Finally, I went to Smith Family Bookstore’s Downtown location. It was incredible how many books they buy based on the number of boxes they had stacked all over the place. And, yet, both stores were well organized.

Enjoy some random pics I took while I was in Eugene.

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After visiting 5 libraries and 4 bookstores as a last minute trip to Eugene, I think I’m pretty set on library hopping for the time being! Then again, I can never say no!

Previous Library Hops:
The First Ever Library Hop Adventures of Marley and Pearl
The 2nd Annual Library Hop Adventures of Marley and Pearl
Library Hopping 2011 2.5: The Continuing Adventures of Marley and Pearl
The 3rd Annual Library Hop Adventures of Marley and Pearl: LFL Edition, Part I
The 3rd Annual Library Hop Adventures of Marley and Pearl: LFL Edition, Part II
The Road Trippin’ Adventures of Ericat and Muffin: In which She takes Him Library Hopping and wonders what She got Herself into
5th Annual Library Hop a.k.a. “More Adventures of Ericat and Muffin: In which They reunite and go Library Hopping Again.”
6th Annual Library Hop: Out of State Edition a.k.a. “Las Vegas Edition (Actually Henderson but who even knows where that is?) with Christine Claiborne”
7th Annual Library Hop: International Edition a.k.a. “An Eight-Hour Layover at the Taiwan Airport Edition”
8th Ever Library Hop: The Reinstated Edition a.k.a. “North Las Vegas Edition”
9th Ever Library Hop: Tacoma Edition a.k.a. “I’m sure I’ve done more before I started this list but who’s counting? Edition”
10th Ever Library Hop: Salem Edition a.k.a. “My Library Hopping is Back with a Vengeance This Year! Edition”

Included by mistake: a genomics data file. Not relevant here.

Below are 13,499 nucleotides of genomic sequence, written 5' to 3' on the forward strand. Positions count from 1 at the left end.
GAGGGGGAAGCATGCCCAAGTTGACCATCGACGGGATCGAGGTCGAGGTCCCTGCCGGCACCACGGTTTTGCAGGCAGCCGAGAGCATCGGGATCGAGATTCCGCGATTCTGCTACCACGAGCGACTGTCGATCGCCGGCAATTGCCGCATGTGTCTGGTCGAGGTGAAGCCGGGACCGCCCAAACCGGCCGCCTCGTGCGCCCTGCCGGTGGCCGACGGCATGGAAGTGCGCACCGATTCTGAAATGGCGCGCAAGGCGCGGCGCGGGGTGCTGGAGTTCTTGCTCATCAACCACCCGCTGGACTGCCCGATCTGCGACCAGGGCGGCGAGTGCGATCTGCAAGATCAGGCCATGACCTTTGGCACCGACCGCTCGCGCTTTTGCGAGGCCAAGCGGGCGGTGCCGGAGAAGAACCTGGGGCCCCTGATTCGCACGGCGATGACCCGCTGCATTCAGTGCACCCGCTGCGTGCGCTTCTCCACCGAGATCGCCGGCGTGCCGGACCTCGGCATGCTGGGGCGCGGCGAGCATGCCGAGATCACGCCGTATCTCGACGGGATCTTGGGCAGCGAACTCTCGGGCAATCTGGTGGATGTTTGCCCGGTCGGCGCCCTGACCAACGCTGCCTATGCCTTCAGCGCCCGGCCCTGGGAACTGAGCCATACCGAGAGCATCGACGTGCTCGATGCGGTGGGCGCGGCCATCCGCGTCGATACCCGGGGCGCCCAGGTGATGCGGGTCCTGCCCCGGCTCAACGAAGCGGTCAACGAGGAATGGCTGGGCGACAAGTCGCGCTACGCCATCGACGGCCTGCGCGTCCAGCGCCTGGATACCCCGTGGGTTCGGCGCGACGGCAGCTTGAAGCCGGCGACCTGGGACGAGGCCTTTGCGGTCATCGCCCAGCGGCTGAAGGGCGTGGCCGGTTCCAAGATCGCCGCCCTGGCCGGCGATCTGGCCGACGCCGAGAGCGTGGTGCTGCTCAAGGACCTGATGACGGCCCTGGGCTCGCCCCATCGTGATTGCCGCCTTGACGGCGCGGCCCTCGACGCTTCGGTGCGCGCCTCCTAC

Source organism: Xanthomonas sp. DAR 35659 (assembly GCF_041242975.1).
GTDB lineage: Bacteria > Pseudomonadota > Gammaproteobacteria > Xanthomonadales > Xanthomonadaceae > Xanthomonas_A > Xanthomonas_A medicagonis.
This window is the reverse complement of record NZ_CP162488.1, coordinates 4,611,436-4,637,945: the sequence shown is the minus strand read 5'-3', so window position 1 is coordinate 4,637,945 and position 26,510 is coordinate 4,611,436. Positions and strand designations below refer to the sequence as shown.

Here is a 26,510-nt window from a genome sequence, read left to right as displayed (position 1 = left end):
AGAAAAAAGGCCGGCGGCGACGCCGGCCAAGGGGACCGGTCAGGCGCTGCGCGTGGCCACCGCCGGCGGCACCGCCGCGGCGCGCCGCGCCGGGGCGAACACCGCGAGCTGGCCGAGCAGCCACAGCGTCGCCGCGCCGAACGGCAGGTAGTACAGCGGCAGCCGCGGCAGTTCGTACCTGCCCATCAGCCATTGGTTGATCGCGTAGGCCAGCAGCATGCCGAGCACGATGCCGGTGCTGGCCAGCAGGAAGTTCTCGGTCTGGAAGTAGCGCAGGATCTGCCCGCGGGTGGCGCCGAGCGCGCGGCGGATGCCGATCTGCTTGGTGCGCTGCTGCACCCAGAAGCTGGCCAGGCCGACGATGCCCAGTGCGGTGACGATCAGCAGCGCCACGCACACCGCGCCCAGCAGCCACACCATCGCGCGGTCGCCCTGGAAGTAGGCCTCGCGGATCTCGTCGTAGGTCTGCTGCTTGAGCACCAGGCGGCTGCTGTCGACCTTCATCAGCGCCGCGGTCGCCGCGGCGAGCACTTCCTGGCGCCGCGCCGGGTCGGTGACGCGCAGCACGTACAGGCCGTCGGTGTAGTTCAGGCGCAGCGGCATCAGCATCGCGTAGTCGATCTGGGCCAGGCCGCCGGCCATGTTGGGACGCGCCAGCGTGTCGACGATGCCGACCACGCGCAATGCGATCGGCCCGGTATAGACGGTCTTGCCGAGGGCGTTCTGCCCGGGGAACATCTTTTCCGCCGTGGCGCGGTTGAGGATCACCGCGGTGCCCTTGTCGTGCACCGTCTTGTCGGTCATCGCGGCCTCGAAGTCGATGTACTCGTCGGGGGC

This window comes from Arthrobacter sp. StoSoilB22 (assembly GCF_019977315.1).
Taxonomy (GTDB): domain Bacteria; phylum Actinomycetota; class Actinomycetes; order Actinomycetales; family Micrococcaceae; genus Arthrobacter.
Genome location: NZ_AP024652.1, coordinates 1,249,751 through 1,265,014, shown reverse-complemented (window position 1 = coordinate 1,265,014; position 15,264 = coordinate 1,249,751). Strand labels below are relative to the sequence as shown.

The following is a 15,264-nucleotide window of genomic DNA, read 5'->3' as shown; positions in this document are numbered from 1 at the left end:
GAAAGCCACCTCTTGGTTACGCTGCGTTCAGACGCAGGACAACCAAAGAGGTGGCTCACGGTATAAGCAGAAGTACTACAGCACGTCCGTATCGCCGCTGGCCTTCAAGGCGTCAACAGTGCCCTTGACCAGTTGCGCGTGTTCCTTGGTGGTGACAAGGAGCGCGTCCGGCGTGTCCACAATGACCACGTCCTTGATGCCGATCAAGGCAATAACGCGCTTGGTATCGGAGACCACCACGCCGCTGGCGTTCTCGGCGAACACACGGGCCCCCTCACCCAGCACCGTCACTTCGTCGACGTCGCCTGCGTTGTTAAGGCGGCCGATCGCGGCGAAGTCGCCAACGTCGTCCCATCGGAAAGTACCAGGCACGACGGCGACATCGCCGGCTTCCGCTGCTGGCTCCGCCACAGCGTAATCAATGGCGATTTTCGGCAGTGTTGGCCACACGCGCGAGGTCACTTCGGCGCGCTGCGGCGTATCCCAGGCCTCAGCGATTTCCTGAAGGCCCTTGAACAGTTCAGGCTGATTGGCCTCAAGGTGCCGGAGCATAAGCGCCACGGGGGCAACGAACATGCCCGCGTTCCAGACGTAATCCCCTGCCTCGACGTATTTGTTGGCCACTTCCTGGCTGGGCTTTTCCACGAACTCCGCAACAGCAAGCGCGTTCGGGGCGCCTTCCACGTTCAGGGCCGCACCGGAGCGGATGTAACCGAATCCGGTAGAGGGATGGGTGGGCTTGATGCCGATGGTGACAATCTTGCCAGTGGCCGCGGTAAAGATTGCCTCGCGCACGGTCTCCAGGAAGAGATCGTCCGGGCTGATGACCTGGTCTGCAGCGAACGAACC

12th Ever Library Hop: Last Library Hop of 2018 a.k.a. “The Most Bus Rides I’ve Ever Taken”

First Bookstore and Library Visits of 2019!

Spring has sprung and what better way to celebrate than to visit bookstores and libraries!

All winter long I’d been itching to go on more library hops and bookstore crawls to no avail since the weather was bleak and I’d pretty much hit up all the places I could relying on cheap public transportation. And I admit I was spoiled by how many I did last year. I shouldn’t expect that to be the norm.

But I was thrilled to hear a new bookstore- and a children’s bookstore at that!- had just opened up in Vancouver, Washington. So, naturally, I had to visit! And, after doing some research, there were some libraries near it that I could go as well.

First up, I ended up at Clark College’s Lewis D. Cannell Library. I had decided not to want to visit university libraries anymore unless they were convenient to go to which this was. I immediately found their picture books selection which is part of their oddly named Renaissance Kids collection.

While Googling libraries in the area, I stumbled upon an interesting one- The Brautigan Library– consisting of unpublished manuscripts in categories like Adventure, Family, Future, Meaning of Life, Street Life, and All the Rest using the Mayonnaise System. It sounded so quirky that I needed to visit it.

Because I’m horrible with directions, on my way there, I ran across the Clark County Historical Museum and noticed it used to be a Carnegie library. I really didn’t want to have to pay the admission fee but I realized the Brautigan Library was inside the museum so I bit the bullet.

I was expecting something more after everything I read but it was just a few shelves of books. It was in the same room as the museum Research Library but at least I was able to add two more libraries to my list! It was cool that I got to visit another Carnegie library building even though I wasn’t seeking it out. Unfortunately I couldn’t take any pics.

Finally, I went to the main reason of my visit- Dicken’s Children’s Books and Publishing Lab. What a delightful place. I loved the mural of beloved kidlit characters. They had a stage with a puppet theater and a reading tent. The publishing lab had typewriters and writing utensils for when the creative juices start flowing. I really enjoyed it. I like to tell people we’re in a golden age for children’s books so I’m always happy when a dedicated kids bookstore opens up.

After returning to Portland and after my library volunteer shift, I decided to hit up a new bookstore I’d been meaning to visit ever since I met the own in a bookseller’s conference. Two Rivers Bookstore is located in the St. Johns neighborhood sharing its space with a coffee shop. I love when independent bookstores reflect their communities’ needs.

I’m so happy that I got to enjoy a bookish day!